The Repose of the Huntsmen
(Giuseppe Bonito)


This is certainly the painting described by De Dominici [1] as ‘several young men carrying guns, and hunters enjoying themselves in the countryside and teasing some country girls for fun’. The painting was exhibited, together with a pendant The Painter’s Studio at the Feast of Corpus Christi held yearly in the Largo di Palazzo, Naples (now known as Piazza del Plebiscito).

Ferdinando Bologna published [2] a large sketch for The Painter’s Studio when it was on the Roman art market and, although the original works were then unknown, on the basis of De Dominici’s descriptions he also published a pair of copies of The Repose of the Huntsmen and The Painter’s Studio,[3] which significantly were also pendants.

De Dominici states that Bonito had also exhibited pairs of paintings previously on the occasion of Corpus Christi and The Repose of the Huntsmen accords perfectly with the style of these genre subjects. These had included The School Master and The Sewing Teacher (formerly Madrid, Remisa Collection and latterly London, Christie’s, 5th July 1996, lot 69) and a further pair representing A Concert and The Poet (recently reunited; New York, Didier Aaron Gallery, See Figs. 1 & 2).[4] De Dominici mistakenly records the latter pair of subjects as a single painting.

On the basis of De Dominici’s text it is hard to date The School Master and The Sewing Teacher later than 1736. Both paintings, in common with much of Bonito’s work of this period, show the strong influence of Solimena’s style of c. 1730. Following De Dominici, The Repose of the Huntsmen and The Poet, exhibited a year or so later, and which in any case show greater breadth of handling and the more intense chromatic values which echo Solimena’s neo-baroque style of post 1733, might therefore be dated between 1738 and 1739 and be compared to S. Vincent Ferrer’s Sermon (Barletta, S. Domenico) executed in 1737. Allowing for some inexactitude in De Dominici’s recall of the exact sequence of events, a dating of 1740 for The Repose of the Huntsmen seems more probable since it evinces more complicated compositional qualities and a heightening of colour which bear distinct similarities to the Turkish and Tripoli Embassies to the Neapolitan Court (Madrid, Prado and Naples, Palazzo Reale) which can be dated 1741. There are also distinct stylistic affinities with a Charity of 1742 on the vault of the sacristy of the Monte de’ Pieta, Naples and a Visitation and an Allegory of Charity painted in 1744 for the vault of the private chapel of the Reggia di Portici. All these latter works have the similar characteristics of a warmer, almost Preti-like palette, a feature apparent in The Repose of the Huntsmen and give an indication the degree to which Bonito had become an official painter at the Bourbon Court.[5] Again this whole group of pictures shares similar physiognomies and landscape details.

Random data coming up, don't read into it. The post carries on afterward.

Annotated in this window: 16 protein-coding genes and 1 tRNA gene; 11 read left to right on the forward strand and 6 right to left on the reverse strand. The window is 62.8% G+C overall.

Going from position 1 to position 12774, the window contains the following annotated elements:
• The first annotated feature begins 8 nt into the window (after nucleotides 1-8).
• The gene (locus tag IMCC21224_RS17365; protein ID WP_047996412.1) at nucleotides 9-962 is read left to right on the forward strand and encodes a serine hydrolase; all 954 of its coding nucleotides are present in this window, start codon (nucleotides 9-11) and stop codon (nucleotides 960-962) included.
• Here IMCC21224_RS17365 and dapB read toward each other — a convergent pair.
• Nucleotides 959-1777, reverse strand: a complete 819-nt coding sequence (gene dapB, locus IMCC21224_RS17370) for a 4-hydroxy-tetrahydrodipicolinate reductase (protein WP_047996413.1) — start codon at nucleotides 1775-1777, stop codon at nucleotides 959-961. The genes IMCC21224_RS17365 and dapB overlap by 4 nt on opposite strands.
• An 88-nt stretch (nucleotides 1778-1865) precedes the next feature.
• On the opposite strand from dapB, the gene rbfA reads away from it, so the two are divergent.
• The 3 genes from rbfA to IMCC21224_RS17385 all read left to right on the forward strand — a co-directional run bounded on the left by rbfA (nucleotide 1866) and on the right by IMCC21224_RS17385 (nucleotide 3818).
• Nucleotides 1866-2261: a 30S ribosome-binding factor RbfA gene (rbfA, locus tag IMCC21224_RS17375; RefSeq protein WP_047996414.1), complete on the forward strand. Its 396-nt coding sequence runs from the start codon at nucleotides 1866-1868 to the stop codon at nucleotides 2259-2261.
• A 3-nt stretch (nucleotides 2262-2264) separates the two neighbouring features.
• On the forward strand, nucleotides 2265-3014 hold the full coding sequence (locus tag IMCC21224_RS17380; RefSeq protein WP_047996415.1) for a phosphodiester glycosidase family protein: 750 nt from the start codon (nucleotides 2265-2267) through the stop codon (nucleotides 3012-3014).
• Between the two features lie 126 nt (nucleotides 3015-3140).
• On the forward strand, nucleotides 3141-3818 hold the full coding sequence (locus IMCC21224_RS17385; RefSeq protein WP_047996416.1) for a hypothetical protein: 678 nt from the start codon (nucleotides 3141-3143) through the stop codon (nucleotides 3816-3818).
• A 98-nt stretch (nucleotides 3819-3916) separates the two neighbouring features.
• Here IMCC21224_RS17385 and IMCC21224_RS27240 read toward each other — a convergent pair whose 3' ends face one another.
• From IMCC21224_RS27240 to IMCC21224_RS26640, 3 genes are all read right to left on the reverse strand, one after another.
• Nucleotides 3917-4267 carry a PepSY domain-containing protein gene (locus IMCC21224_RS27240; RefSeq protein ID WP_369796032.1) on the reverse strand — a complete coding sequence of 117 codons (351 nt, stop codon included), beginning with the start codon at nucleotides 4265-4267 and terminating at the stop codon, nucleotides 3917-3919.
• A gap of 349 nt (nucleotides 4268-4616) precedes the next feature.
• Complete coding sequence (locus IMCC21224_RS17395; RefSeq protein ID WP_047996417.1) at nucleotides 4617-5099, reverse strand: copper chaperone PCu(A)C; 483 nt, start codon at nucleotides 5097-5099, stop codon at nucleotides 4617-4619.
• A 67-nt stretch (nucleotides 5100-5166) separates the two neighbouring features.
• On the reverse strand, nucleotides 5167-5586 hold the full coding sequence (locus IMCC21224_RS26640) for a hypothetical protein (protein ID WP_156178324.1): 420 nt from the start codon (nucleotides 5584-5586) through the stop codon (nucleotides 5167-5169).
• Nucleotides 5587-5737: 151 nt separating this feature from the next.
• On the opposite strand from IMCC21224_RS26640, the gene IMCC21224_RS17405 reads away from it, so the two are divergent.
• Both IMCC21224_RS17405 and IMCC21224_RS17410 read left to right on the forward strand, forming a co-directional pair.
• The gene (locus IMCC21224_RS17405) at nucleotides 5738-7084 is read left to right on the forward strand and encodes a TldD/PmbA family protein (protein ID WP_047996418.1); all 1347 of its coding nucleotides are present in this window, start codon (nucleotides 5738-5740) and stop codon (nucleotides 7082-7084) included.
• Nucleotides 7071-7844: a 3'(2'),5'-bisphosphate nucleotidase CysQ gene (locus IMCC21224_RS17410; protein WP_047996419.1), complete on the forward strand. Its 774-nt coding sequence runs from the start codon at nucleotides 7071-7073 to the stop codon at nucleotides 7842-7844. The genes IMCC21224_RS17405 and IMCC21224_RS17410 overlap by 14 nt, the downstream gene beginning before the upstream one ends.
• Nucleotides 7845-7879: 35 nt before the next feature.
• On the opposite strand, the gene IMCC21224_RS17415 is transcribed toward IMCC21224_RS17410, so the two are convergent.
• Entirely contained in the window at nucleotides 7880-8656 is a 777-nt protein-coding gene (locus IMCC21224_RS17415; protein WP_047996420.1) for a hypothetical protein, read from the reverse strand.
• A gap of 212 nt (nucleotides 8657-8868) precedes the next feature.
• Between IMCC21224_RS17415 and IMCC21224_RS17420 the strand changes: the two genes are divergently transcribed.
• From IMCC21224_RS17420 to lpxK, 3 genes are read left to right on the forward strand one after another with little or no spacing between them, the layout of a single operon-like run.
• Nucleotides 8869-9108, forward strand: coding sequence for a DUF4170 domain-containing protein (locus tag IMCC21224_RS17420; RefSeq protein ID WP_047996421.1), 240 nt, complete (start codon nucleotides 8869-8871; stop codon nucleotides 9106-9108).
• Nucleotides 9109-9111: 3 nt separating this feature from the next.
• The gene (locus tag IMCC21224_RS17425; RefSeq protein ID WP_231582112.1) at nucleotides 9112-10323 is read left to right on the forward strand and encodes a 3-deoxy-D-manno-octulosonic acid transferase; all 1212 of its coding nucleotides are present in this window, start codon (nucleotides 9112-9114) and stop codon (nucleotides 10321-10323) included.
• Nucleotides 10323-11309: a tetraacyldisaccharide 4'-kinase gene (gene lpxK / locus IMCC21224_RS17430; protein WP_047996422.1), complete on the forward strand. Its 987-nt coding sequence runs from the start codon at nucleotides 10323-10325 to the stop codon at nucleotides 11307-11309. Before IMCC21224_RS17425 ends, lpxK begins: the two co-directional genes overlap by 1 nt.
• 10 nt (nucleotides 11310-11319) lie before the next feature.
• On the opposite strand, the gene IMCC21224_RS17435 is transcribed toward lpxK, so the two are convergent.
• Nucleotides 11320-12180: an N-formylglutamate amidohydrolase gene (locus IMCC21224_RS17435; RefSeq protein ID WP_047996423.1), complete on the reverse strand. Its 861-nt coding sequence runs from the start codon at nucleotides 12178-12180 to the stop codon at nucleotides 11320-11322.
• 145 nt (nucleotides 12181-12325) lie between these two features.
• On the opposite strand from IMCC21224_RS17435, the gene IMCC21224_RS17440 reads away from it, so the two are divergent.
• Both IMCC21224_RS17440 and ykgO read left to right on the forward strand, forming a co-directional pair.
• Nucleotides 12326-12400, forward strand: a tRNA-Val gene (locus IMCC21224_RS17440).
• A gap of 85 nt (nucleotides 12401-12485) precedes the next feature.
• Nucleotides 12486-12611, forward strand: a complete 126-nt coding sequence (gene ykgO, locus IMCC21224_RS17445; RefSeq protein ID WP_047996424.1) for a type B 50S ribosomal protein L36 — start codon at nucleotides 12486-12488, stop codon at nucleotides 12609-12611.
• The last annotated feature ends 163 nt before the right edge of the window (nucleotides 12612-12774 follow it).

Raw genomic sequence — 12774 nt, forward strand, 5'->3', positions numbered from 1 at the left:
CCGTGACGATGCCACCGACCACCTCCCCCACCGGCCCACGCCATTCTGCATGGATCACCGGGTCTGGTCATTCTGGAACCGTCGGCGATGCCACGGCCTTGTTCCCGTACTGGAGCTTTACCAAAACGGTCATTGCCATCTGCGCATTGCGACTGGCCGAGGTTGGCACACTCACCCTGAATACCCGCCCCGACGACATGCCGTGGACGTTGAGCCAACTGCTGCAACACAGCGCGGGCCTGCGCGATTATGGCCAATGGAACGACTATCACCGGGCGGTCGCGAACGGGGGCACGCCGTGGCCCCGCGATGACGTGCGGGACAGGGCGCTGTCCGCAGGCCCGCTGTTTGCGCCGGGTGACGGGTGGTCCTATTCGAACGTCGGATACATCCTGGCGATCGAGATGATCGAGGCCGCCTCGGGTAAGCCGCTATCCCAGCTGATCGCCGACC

The rediscovery of the missing The Repose of the Huntsmen and its dating to a relatively early phase in Bonito’s long career affords us an important insight into the subject matter and stylistic solutions adopted by the artist in his genre subjects. Although the artist’s representations may involve a certain amount of artistic licence, these subjects, and similar works executed at this time by Filippo Falciatore, afford us a unique insight into the reality of everyday events in Neapolitan life. This type of Rococo capriccio enjoyed immense success in Naples and although perhaps less incisive, less naturalistic than the realism of Gaspare Traversi’s mordant genre renditions, equally reflect the reality of Neapolitan society. In Bonito’s case, as Bologna[6] has pointed out there was ‘an inclination to a genre style that was no less lavish than picturesque’ and which could not fail to have interested the young Traversi in the mid-1740s well before his adoption of similar subject matter and his greater interest in the activities of the emerging bourgeoisie or figures from the comedia dell’arte.


[1] B. de Dominici, Vite de’ pittori, scultori ed architetti napoletani, III, Naples, 1745, p. 714.

[2] F. Bologna, Gaspare Traversi nell’illuminismo europeo, Naples, 1980, p. 50, fig. 20.

[3] Ibid., p. 78, no. 110, fig. 22.

[4] C. Beddington, Capolavori in festa. Effimero barocco a Largo di Palazzo (1683-1759), Exh. cat., Palazzo Reale, Naples, 1997-8, pp. 185-9, no. 1.29.

[5] N. Spinosa, Pittura napoletana del Settecento dal Barocco al Rococò, Naples, 1987, pp. 57-60.

[6] Op.cit.p. 50.

65 ¾ x 92 1/8 in. 167 x 234 cm.
Oil on Canvas

Matthiesen Gallery, London, ‘The Settecento’, 1997

Where is It?
Acquired from the Matthiesen Gallery by a Private Collector
Historical Period
Rococo - 1720-1780
Genre or Daily Life
Italian - Neapolitan
1999-Collectanea 1700-1800.
Hard back catalogue of the Exhibition held in London and New York, 220 pages fully illustrated with 46 colour plates. £30 or $40 inc. p.& p.

(Click on image above)
Price band
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